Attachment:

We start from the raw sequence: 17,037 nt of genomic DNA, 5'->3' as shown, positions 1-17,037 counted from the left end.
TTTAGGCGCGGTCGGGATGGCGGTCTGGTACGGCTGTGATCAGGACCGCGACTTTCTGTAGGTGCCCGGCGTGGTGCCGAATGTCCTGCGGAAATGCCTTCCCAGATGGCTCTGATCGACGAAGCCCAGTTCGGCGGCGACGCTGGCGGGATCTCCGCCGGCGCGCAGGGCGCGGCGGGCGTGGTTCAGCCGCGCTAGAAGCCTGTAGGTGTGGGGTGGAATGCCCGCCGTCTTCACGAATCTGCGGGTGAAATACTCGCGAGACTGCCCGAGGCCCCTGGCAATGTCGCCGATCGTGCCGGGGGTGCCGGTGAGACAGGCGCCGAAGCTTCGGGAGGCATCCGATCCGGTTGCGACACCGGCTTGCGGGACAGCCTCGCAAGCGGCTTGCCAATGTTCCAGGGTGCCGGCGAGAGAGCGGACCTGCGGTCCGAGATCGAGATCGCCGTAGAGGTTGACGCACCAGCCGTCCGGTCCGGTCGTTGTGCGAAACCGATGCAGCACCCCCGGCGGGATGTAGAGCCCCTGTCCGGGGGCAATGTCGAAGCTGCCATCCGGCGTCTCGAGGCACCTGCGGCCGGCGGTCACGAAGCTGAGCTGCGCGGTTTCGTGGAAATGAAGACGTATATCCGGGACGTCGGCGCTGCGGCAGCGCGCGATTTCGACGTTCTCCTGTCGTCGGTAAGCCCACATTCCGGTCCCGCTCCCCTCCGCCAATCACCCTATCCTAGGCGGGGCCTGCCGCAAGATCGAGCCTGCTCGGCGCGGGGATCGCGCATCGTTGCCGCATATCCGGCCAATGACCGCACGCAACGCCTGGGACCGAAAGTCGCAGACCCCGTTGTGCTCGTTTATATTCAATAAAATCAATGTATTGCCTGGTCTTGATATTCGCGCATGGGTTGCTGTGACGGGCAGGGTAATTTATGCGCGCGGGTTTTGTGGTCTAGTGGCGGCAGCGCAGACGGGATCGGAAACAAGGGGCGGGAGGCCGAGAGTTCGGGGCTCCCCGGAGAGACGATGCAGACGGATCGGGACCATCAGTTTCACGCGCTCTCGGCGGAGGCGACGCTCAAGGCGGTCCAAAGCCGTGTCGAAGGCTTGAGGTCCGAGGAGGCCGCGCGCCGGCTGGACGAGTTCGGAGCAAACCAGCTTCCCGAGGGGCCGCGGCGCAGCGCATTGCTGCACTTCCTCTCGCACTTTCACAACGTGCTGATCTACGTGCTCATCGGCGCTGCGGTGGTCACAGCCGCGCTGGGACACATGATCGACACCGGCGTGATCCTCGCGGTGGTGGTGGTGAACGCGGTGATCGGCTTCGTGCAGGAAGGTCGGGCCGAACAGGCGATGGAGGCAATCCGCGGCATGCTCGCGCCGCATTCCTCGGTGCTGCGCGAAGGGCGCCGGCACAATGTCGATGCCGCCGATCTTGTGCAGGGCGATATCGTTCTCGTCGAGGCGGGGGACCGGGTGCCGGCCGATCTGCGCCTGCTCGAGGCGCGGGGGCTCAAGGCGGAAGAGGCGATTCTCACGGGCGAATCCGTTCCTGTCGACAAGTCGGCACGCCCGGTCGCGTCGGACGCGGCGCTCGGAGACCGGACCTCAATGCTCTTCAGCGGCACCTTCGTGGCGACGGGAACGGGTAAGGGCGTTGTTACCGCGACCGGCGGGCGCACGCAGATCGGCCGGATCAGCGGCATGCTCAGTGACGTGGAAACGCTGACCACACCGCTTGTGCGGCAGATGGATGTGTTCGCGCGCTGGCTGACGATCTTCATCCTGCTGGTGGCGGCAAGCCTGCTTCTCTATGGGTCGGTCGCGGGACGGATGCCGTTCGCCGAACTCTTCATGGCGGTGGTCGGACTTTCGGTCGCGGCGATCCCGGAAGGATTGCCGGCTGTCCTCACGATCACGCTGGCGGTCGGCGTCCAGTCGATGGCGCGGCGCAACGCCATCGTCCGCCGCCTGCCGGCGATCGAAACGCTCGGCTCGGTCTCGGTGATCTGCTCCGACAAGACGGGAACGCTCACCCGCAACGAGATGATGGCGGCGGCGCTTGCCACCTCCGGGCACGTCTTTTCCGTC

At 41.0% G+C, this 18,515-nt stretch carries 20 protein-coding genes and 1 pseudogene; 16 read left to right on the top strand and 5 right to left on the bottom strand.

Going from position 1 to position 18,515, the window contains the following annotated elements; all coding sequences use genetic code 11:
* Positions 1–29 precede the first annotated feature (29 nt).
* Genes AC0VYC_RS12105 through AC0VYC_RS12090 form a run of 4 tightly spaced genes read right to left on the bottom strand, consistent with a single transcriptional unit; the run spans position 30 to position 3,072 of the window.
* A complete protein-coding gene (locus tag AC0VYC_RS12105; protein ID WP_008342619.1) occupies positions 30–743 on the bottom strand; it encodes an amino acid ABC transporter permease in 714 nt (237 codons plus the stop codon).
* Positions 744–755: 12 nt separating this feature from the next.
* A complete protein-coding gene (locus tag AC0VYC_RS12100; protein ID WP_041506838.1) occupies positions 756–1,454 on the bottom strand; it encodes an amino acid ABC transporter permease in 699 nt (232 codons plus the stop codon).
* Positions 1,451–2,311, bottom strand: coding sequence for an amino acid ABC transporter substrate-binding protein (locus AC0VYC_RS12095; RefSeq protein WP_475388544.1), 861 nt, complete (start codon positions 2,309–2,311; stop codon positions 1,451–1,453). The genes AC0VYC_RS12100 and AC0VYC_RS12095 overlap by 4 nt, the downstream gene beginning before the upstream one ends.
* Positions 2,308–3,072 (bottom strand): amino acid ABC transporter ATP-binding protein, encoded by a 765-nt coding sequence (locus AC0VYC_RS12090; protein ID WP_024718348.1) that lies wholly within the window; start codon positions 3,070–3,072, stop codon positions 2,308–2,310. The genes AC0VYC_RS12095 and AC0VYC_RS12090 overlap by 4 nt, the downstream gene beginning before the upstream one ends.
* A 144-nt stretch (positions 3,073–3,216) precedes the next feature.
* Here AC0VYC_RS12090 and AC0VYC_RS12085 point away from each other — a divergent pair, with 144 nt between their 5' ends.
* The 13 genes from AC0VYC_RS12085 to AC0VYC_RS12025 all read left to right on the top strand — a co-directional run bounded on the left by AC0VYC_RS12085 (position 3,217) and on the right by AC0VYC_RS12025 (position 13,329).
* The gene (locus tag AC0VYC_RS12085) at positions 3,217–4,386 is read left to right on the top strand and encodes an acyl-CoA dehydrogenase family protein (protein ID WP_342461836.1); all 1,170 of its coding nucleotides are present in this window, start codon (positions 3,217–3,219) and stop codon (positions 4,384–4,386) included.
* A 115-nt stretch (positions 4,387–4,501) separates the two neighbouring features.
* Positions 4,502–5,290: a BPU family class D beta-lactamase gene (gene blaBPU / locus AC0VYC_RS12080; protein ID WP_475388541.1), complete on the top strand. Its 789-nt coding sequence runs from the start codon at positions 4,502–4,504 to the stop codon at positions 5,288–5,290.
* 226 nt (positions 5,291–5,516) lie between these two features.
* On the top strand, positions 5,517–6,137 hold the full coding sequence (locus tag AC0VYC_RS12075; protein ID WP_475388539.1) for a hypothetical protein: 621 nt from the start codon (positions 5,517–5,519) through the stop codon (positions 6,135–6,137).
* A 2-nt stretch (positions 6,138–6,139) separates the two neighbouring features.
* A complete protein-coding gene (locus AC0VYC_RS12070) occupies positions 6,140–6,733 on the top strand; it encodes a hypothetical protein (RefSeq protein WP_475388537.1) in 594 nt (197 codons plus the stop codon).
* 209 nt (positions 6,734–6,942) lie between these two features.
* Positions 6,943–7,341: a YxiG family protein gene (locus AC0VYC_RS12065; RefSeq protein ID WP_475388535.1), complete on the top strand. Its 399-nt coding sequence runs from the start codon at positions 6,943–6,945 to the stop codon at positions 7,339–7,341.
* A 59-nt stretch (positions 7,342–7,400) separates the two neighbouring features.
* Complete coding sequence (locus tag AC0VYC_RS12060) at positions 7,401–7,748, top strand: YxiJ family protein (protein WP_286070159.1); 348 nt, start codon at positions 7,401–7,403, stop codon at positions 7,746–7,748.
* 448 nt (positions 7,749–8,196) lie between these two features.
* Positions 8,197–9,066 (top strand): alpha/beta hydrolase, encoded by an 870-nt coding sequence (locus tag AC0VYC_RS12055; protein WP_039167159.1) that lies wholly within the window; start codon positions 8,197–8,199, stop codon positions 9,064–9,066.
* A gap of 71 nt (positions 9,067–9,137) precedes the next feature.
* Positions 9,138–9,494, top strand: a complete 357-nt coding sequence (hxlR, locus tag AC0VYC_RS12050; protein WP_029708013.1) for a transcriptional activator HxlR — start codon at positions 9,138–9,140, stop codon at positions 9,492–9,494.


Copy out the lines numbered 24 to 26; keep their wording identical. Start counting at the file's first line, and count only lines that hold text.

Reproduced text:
* A 59-nt stretch (positions 7,342–7,400) separates the two neighbouring features.
* Complete coding sequence (locus tag AC0VYC_RS12060) at positions 7,401–7,748, top strand: YxiJ family protein (protein WP_286070159.1); 348 nt, start codon at positions 7,401–7,403, stop codon at positions 7,746–7,748.
* 448 nt (positions 7,749–8,196) lie between these two features.